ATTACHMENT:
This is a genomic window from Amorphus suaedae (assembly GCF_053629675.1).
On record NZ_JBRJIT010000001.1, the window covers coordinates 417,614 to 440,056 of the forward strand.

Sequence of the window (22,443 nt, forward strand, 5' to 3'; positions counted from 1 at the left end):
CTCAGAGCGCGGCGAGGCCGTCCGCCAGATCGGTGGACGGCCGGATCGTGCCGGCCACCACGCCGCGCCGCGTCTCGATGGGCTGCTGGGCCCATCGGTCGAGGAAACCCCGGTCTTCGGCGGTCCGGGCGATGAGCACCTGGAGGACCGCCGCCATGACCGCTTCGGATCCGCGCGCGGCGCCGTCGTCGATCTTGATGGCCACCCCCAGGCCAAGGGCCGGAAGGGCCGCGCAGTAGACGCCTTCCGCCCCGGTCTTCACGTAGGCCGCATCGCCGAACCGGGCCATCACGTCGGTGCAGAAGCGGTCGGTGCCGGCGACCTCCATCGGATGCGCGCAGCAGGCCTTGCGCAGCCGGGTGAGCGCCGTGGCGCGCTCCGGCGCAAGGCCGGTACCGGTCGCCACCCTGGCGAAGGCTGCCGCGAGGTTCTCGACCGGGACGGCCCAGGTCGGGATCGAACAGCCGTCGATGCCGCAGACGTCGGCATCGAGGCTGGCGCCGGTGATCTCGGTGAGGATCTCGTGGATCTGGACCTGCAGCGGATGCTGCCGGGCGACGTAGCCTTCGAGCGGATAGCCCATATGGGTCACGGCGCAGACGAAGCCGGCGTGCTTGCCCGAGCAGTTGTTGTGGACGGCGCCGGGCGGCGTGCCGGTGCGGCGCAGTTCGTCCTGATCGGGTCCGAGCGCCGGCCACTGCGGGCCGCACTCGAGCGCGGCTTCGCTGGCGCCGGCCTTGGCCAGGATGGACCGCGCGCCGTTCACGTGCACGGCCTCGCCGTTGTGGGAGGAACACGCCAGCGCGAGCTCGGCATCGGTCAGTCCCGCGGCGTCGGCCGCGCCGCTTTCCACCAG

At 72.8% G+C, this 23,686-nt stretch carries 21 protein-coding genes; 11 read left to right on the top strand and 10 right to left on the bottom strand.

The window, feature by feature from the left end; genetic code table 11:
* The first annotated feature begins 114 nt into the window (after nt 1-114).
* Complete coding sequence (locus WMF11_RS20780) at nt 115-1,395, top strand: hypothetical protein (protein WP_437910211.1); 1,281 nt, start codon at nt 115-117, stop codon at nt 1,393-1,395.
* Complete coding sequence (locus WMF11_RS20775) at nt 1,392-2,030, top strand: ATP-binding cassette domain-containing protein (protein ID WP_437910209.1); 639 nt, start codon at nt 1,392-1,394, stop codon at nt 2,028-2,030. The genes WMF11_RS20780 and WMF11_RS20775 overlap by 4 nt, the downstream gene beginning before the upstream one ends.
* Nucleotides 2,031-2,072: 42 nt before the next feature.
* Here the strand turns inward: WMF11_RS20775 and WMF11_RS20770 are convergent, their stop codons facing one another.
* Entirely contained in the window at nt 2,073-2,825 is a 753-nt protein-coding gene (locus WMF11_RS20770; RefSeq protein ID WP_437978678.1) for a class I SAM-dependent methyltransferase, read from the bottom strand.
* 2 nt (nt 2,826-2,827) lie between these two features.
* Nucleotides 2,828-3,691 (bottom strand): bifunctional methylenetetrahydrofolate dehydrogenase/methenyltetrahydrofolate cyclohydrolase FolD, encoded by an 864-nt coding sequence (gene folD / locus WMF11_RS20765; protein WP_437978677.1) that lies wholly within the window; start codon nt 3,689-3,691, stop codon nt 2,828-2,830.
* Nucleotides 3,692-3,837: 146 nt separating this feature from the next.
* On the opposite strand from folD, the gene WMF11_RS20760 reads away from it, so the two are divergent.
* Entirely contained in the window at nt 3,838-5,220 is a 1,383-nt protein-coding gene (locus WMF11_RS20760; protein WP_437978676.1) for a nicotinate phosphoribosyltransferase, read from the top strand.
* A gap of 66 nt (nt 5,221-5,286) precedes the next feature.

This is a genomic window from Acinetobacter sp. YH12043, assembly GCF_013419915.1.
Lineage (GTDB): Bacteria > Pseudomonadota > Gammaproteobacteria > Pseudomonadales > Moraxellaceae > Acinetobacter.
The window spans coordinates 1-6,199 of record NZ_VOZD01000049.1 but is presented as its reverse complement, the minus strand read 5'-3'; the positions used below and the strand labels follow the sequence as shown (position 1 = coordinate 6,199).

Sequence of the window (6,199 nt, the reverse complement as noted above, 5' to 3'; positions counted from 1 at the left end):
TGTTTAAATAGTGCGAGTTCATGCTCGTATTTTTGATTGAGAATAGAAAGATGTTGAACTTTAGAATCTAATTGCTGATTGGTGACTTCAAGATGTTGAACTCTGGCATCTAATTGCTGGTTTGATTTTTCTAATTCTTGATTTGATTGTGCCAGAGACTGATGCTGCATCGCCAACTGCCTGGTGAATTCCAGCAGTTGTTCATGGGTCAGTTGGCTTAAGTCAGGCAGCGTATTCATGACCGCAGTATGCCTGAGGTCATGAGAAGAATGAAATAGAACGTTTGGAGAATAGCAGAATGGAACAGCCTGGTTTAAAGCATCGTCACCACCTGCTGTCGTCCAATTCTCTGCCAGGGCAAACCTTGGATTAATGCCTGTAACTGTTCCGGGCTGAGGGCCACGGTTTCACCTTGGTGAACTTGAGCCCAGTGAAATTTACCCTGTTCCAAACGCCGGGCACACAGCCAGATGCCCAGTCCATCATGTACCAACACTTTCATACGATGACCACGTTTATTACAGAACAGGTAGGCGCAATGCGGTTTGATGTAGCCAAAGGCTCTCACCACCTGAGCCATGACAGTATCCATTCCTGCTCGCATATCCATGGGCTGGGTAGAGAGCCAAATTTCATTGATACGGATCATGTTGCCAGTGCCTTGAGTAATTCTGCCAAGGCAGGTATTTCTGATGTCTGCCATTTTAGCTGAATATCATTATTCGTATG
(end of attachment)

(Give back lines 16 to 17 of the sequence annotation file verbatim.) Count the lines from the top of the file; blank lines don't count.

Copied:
* On the opposite strand from folD, the gene WMF11_RS20760 reads away from it, so the two are divergent.
* Entirely contained in the window at nt 3,838-5,220 is a 1,383-nt protein-coding gene (locus WMF11_RS20760; protein WP_437978676.1) for a nicotinate phosphoribosyltransferase, read from the top strand.